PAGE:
Launchpad Work

social enterprise; accelerator; launchpad work;

Social Enterprise Disruption


We have ambitious aims for Launchpad Work. First and foremost, we want to support the 8 amazing social enterprises going on this six month journey with us to accelerate their growth and maximise their positive impact. Following closely behind that is a desire to shine a spotlight on social enterprise and the impact it can have, contributing to a conversation that is only just starting here in New Zealand.

Conveniently for us, these two goals complement each other nicely. A crucial part of any organisation’s growth is growing awareness of that organisation, the sector it is in, and why it needs to be there. Launchpad Work’s three part public speaker series brings together some of New Zealand’s leaders in the social enterprise space to share their insights and experiences with both the participants of the program and the general public who attend.

‘Social Enterprise Disruption:’ the first speaker event, catalysed a conversation around social enterprise, its potential, and some of the awesome enterprises who are creating significant impact here in New Zealand. Vic Crone, CEO of Callaghan Innovation and Chair of Figure.NZ (a kiwi social enterprise which helps people understand data) observed that the potential of social enterprise is something that people across government and business in this country are now waking up to:

“Social enterprise is unique because it understands community in a way other sectors cannot. There is increasing understanding of what social enterprise can achieve; the wider outcomes and their impact, and the fact that social enterprise is here only to deliver community outcomes.

Before challenging us to do what it takes to move the sector forward:

“…it’s important for social enterprise and government, in particular, to come together, and to foster an environment in New Zealand that supports social enterprise. With currently over $17bn social investment globally – and a predicted one trillion over the next decade – we need to be thinking about how we tap into that global investment, because even just a small percentage of that could mean amazing things for New Zealand.”

Ākina’s very own CEO, Alex Hannant, then took the stage to outline how Ākina is working to build a system of support around social enterprises in New Zealand, with the Launchpad Work programme being one example of Ākina’s work in this space.

“It takes a village to raise a social enterprise. Launchpad Work provides an environment where social ventures can get support to connect to new partnerships and tap into new funding and trading opportunities.”

Levi Armstrong spoke passionately about his experience as a social entrepreneur. A participant in the first Launchpad programme with his venture, Patu Aotearoa: a gym for Māori focused on improving health and wellbeing. Patu’s aim is to create achievable, affordable and accessible exercise programmes for anyone, to help address the obesity epidemic he was seeing amongst his people.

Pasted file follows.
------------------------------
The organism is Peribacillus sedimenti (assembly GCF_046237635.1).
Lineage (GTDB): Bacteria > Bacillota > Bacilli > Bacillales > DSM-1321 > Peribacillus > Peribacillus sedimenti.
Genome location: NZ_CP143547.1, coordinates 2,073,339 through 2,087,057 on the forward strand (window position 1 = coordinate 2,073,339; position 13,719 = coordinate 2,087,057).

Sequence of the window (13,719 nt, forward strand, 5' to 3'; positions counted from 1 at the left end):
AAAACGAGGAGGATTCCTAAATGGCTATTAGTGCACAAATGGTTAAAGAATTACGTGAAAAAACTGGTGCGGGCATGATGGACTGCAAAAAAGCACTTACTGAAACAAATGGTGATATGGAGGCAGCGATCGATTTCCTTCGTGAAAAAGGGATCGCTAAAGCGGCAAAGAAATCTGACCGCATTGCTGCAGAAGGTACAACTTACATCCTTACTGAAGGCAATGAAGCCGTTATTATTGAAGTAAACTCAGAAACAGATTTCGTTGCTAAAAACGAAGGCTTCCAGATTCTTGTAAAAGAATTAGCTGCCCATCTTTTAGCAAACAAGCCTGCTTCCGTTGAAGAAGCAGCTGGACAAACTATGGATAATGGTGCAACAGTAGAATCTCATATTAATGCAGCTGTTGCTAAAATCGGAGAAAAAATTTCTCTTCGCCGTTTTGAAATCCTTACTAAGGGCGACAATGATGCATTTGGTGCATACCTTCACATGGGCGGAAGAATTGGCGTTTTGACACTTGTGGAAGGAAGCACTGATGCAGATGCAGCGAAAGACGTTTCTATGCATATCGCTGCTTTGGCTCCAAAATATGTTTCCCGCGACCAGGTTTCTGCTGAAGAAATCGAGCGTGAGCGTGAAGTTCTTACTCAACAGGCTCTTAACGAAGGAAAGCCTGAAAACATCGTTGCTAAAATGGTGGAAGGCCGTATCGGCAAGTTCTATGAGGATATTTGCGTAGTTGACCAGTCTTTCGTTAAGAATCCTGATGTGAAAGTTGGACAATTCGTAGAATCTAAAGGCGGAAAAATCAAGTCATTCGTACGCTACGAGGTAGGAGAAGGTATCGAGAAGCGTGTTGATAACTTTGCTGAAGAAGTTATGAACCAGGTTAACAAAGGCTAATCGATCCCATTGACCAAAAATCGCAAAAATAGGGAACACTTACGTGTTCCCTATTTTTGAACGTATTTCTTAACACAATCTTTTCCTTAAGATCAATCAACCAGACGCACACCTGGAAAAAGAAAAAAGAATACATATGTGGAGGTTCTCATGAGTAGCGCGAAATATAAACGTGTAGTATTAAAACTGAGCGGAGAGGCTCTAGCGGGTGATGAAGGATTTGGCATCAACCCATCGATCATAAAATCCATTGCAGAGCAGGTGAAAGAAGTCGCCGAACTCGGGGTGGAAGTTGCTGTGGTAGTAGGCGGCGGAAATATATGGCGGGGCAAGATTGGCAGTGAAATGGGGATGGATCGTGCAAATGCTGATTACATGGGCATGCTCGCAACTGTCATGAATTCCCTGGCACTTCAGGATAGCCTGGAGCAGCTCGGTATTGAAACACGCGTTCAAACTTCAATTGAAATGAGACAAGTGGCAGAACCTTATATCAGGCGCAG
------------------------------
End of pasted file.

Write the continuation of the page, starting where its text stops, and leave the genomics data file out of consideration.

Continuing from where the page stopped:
“We are the third fattest country in the OECD. We believe we are fighting a war, and we want to fight it together. We’re about bringing people together and exercise is a benefit that comes out of that. Our aim at the beginning of our time with LaunchPad was to take Patu national, and we’ve achieved that. We’ve created a movement, spreading our ‘gang’ across Aotearoa to create positive change, and social enterprise was the only way I could see to achieve what we’ve done.”

Having opened 12 Patu Aotearoa franchises around New Zealand, it’s fair to say Levi and his team are well on their way to achieving their aims, and they attribute part of this success to the social enterprise model they’ve chosen to adopt.

The audience then had the opportunity to ask our speakers questions, followed by some networking time. Going by the fact that there were still people in the room talking an hour after we had planned to finish the event, it’s safe to say the event definitely turned up the volume on the conversation around social enterprise, and we hope this will only get louder at future events and more broadly throughout New Zealand.

If you’d like to attend the next Launchpad Work speaker event, please click here for more information.

A series of unexpected events

To launch Launchpad Work, Ākina’s accelerator for social enterprises, we asked the eight participating ventures to go through an intensive two day workshop where they got to know each other, themselves, and decide what they wanted to achieve throughout the six month program. We’re extremely pleased to say that 18 hours, 67 people, and 52 cups of coffee later, Launchpad Work is officially underway, and the ventures are already finding value in some surprising places.